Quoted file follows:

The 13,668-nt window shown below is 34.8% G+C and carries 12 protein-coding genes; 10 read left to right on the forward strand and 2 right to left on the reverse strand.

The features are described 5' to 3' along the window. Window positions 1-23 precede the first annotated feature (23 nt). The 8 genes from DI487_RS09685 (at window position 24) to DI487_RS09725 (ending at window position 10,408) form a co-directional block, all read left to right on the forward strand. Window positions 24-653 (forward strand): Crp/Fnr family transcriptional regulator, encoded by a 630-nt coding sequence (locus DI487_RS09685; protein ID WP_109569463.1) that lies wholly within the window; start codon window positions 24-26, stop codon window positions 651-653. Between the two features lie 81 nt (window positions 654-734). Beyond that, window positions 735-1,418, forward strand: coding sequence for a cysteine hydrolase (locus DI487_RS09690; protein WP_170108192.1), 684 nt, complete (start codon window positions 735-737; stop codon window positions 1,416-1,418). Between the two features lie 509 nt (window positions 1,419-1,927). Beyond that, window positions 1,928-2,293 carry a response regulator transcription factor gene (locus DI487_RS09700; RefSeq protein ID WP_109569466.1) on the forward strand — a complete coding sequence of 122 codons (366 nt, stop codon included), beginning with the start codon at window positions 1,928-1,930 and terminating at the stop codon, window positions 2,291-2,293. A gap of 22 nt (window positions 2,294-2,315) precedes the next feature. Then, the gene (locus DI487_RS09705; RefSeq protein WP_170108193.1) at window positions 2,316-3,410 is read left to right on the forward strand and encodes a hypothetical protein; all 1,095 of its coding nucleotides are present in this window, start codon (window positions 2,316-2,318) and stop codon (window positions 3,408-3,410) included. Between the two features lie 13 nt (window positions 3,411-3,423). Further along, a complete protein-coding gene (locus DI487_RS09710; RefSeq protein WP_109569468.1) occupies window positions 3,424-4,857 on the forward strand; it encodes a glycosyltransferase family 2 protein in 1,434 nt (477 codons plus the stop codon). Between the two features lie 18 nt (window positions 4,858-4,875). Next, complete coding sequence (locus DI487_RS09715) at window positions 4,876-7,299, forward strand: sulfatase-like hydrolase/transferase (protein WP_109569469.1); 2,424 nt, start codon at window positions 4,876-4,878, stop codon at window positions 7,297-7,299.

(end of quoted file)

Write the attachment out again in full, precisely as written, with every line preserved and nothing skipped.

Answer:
The 13,668-nt window shown below is 34.8% G+C and carries 12 protein-coding genes; 10 read left to right on the forward strand and 2 right to left on the reverse strand.

The features are described 5' to 3' along the window. Window positions 1-23 precede the first annotated feature (23 nt). The 8 genes from DI487_RS09685 (at window position 24) to DI487_RS09725 (ending at window position 10,408) form a co-directional block, all read left to right on the forward strand. Window positions 24-653 (forward strand): Crp/Fnr family transcriptional regulator, encoded by a 630-nt coding sequence (locus DI487_RS09685; protein ID WP_109569463.1) that lies wholly within the window; start codon window positions 24-26, stop codon window positions 651-653. Between the two features lie 81 nt (window positions 654-734). Beyond that, window positions 735-1,418, forward strand: coding sequence for a cysteine hydrolase (locus DI487_RS09690; protein WP_170108192.1), 684 nt, complete (start codon window positions 735-737; stop codon window positions 1,416-1,418). Between the two features lie 509 nt (window positions 1,419-1,927). Beyond that, window positions 1,928-2,293 carry a response regulator transcription factor gene (locus DI487_RS09700; RefSeq protein ID WP_109569466.1) on the forward strand — a complete coding sequence of 122 codons (366 nt, stop codon included), beginning with the start codon at window positions 1,928-1,930 and terminating at the stop codon, window positions 2,291-2,293. A gap of 22 nt (window positions 2,294-2,315) precedes the next feature. Then, the gene (locus DI487_RS09705; RefSeq protein WP_170108193.1) at window positions 2,316-3,410 is read left to right on the forward strand and encodes a hypothetical protein; all 1,095 of its coding nucleotides are present in this window, start codon (window positions 2,316-2,318) and stop codon (window positions 3,408-3,410) included. Between the two features lie 13 nt (window positions 3,411-3,423). Further along, a complete protein-coding gene (locus DI487_RS09710; RefSeq protein WP_109569468.1) occupies window positions 3,424-4,857 on the forward strand; it encodes a glycosyltransferase family 2 protein in 1,434 nt (477 codons plus the stop codon). Between the two features lie 18 nt (window positions 4,858-4,875). Next, complete coding sequence (locus DI487_RS09715) at window positions 4,876-7,299, forward strand: sulfatase-like hydrolase/transferase (protein WP_109569469.1); 2,424 nt, start codon at window positions 4,876-4,878, stop codon at window positions 7,297-7,299.